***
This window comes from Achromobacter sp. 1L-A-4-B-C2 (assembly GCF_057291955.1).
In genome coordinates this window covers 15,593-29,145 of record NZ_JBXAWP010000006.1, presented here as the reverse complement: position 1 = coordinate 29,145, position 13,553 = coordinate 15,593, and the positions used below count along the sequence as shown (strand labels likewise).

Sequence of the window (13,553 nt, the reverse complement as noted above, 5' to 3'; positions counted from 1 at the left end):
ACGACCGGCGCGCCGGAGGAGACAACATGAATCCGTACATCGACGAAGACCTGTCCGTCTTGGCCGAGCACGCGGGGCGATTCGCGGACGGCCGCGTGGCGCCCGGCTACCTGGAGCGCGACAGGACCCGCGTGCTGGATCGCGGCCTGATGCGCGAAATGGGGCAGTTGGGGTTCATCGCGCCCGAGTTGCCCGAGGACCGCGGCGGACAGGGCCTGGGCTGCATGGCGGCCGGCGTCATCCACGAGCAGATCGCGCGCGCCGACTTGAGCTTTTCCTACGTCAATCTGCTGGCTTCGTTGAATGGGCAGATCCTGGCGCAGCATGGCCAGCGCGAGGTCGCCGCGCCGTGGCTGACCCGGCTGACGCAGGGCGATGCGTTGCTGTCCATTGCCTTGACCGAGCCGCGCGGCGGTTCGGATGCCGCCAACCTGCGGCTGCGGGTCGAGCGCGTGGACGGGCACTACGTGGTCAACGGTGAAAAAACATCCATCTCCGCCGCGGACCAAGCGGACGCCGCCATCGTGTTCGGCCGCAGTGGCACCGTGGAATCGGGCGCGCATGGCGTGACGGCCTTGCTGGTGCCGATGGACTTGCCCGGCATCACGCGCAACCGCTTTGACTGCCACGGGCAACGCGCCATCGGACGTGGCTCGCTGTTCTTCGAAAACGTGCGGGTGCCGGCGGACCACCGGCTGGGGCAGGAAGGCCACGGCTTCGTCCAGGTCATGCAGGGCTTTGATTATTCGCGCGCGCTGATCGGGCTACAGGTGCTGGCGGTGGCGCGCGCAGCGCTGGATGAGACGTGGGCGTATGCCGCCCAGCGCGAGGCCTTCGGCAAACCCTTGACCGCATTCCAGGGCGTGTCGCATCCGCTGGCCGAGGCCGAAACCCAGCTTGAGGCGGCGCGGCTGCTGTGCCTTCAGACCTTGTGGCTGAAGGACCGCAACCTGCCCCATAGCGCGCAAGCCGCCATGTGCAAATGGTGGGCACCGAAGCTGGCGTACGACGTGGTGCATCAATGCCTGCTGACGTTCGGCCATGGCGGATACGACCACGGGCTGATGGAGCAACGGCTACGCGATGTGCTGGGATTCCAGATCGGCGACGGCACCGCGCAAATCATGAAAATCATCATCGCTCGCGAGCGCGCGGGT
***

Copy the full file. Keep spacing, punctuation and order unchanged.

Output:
This window comes from Achromobacter sp. 1L-A-4-B-C2 (assembly GCF_057291955.1).
In genome coordinates this window covers 15,593-29,145 of record NZ_JBXAWP010000006.1, presented here as the reverse complement: position 1 = coordinate 29,145, position 13,553 = coordinate 15,593, and the positions used below count along the sequence as shown (strand labels likewise).

Sequence of the window (13,553 nt, the reverse complement as noted above, 5' to 3'; positions counted from 1 at the left end):
ACGACCGGCGCGCCGGAGGAGACAACATGAATCCGTACATCGACGAAGACCTGTCCGTCTTGGCCGAGCACGCGGGGCGATTCGCGGACGGCCGCGTGGCGCCCGGCTACCTGGAGCGCGACAGGACCCGCGTGCTGGATCGCGGCCTGATGCGCGAAATGGGGCAGTTGGGGTTCATCGCGCCCGAGTTGCCCGAGGACCGCGGCGGACAGGGCCTGGGCTGCATGGCGGCCGGCGTCATCCACGAGCAGATCGCGCGCGCCGACTTGAGCTTTTCCTACGTCAATCTGCTGGCTTCGTTGAATGGGCAGATCCTGGCGCAGCATGGCCAGCGCGAGGTCGCCGCGCCGTGGCTGACCCGGCTGACGCAGGGCGATGCGTTGCTGTCCATTGCCTTGACCGAGCCGCGCGGCGGTTCGGATGCCGCCAACCTGCGGCTGCGGGTCGAGCGCGTGGACGGGCACTACGTGGTCAACGGTGAAAAAACATCCATCTCCGCCGCGGACCAAGCGGACGCCGCCATCGTGTTCGGCCGCAGTGGCACCGTGGAATCGGGCGCGCATGGCGTGACGGCCTTGCTGGTGCCGATGGACTTGCCCGGCATCACGCGCAACCGCTTTGACTGCCACGGGCAACGCGCCATCGGACGTGGCTCGCTGTTCTTCGAAAACGTGCGGGTGCCGGCGGACCACCGGCTGGGGCAGGAAGGCCACGGCTTCGTCCAGGTCATGCAGGGCTTTGATTATTCGCGCGCGCTGATCGGGCTACAGGTGCTGGCGGTGGCGCGCGCAGCGCTGGATGAGACGTGGGCGTATGCCGCCCAGCGCGAGGCCTTCGGCAAACCCTTGACCGCATTCCAGGGCGTGTCGCATCCGCTGGCCGAGGCCGAAACCCAGCTTGAGGCGGCGCGGCTGCTGTGCCTTCAGACCTTGTGGCTGAAGGACCGCAACCTGCCCCATAGCGCGCAAGCCGCCATGTGCAAATGGTGGGCACCGAAGCTGGCGTACGACGTGGTGCATCAATGCCTGCTGACGTTCGGCCATGGCGGATACGACCACGGGCTGATGGAGCAACGGCTACGCGATGTGCTGGGATTCCAGATCGGCGACGGCACCGCGCAAATCATGAAAATCATCATCGCTCGCGAGCGCGCGGGT